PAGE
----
New Zealand Study Rocks Education CriticsThis is the kind of study that reinforces what good teachers already know; good teachers know how to reach kids, and the relationships students and teachers have has more impact on student learning than anything else. That is why the zeitgeist always seems to indicate that the public has a deep love for the greatness and personableness of teachers, and that teachers' personalities play a large part in the satisfaction and success of any given students' time in a school, but because we teachers are so fucking altruistic, we don't need money. The proceeding sentence is correct, except for the money part.
Posted January 16th, 2009 by Peter Henry
Where to start with this one? You have to check this out.
How about one of the largest education studies of all time--83 million students across the world.
How about flying directly into the teeth of the notion that if we just get tougher, just assign more homework, just ratchet the standards/requirements a little higher, that we will get better results from kids.
How about showing clearly that taking standardized test after standardized test will not produce the kind of academic outcomes that lead to motivated, successful and fulfilled learners.
How about the radical notion that student "self-analysis" and reflection on their own learning is the best correlative for academic success.
Or, that teacher "feedback", immediate and detailed, is one of the most important inputs a student can get from school.
You have to check this out:So Hattie advises parents to fret less about which school their child attends, and worry much more about the quality of individual teachers, especially their ability to give useful feedback.Teaching is a human profession. Learning is even more personal than that. Unless and until we are willing to acknowledge that it is much more about "working with" instead of "expecting more" we will not make any meaningful progress in the way we work with children.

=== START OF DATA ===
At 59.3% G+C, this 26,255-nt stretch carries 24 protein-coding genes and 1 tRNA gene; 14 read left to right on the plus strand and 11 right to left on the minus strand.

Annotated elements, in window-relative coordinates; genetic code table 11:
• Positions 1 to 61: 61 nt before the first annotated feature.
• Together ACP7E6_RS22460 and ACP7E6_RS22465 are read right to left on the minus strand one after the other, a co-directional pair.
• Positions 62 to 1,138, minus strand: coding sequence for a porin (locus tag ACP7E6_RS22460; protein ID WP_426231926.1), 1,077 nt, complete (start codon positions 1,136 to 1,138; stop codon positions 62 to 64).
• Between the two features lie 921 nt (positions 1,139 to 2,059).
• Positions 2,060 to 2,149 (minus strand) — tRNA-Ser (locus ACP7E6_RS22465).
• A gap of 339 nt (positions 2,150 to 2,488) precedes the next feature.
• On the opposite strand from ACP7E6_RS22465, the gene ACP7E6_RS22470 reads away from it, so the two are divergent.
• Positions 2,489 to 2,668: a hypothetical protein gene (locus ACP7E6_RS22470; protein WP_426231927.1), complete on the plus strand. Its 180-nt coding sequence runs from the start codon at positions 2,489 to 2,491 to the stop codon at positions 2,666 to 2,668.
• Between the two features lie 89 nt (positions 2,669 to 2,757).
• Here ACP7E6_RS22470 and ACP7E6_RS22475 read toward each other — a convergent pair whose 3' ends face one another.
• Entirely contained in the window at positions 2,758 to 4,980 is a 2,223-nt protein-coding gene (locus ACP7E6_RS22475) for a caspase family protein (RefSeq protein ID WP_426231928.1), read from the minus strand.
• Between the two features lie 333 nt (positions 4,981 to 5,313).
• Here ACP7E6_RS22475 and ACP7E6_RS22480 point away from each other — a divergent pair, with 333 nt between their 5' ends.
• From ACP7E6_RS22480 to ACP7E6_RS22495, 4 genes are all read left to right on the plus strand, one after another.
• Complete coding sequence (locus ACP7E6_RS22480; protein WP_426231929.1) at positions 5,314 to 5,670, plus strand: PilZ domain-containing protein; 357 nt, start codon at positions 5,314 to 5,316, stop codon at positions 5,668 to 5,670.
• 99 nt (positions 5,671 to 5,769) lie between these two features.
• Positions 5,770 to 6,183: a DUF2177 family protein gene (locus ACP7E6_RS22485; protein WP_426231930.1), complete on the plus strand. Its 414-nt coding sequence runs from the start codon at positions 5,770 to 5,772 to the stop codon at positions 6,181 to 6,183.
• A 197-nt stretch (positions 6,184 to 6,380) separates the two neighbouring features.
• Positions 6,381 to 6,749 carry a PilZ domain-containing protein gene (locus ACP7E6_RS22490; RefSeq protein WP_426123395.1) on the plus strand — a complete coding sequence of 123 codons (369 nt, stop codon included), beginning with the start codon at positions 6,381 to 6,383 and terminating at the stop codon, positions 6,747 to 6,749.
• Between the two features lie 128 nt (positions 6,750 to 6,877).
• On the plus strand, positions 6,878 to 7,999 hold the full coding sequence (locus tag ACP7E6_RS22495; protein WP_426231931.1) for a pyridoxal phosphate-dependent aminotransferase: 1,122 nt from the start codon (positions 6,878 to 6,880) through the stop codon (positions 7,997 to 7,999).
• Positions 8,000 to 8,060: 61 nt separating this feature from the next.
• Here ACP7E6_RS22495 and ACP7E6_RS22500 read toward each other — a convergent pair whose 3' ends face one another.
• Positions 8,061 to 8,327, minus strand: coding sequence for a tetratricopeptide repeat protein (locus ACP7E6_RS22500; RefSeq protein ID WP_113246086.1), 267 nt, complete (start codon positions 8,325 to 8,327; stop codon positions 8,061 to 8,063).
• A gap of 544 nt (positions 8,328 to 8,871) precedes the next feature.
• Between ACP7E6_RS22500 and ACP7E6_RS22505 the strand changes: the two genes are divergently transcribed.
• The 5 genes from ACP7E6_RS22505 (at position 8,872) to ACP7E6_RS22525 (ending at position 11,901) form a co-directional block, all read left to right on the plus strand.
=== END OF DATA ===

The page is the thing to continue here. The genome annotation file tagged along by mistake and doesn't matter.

"Ask your kids constantly what feedback have you got from your teachers? Don't ask `what have you learned?' Encourage them to look for feedback."
And teachers, Hattie says, should ask themselves, "how many of the kids in your classroom are prepared to say, in front of the class, `we need help', `we don't know what's going on' or `we need to have this retaught'?"
He says that sort of trust is too rare which is why he wants to work out a way of paying teachers extra for excellence, rather than experience.
"It's a lot easier to throw money at smaller classes, more equipment, more funding, to worry about the curriculum, to worry about the exams. "It's a hell of a lot harder to differentiate between good and bad teaching... I think we need to spend a lot more policies on worrying about this."
I hear that Arne Duncan, Education Secretary Designate, is looking at bringing in some of the big "test and punish" thinkers from Washington think-tanks, like Andrew Rotherham, and the very chilly, Wendy Kopp. More testing, more standards, more threats, more punishment, more "accountability" for everyone.
But, as this New Zealand study shows, all this will accomplish is to push us further out to sea on an ocean of ignorance about what learning really is and how young people can get engaged in it.
Sad. Truly sad.
Knowing a subject well is necessary if one is going to teach it. Knowing how to excite children, and how to relate to children is far more important than knowledge in a subject area if you plan on imparting that knowledge to kids. Of course, if one doesn't know the subject, one shouldn't teach it. But the qualities that make a good teacher are not limited to subject knowledge. Indeed, subject knowledge should be the only given; the prerequisite. The interview for the teacher should focus on how the teacher will relate to kids.
My students know that asking questions is the sign of a good student. They know that knowing what they don't know is also very important. How the hell else can they improve unless they know these things?
Sometimes I read these studies, or hear researchers say things, and think to myself that if they had spent any time in a classroom, they wouldn't need the research; they would just know it. Let teachers teach. When students struggle and fail because of lack of funds, resources, and parents, don't fire the teachers!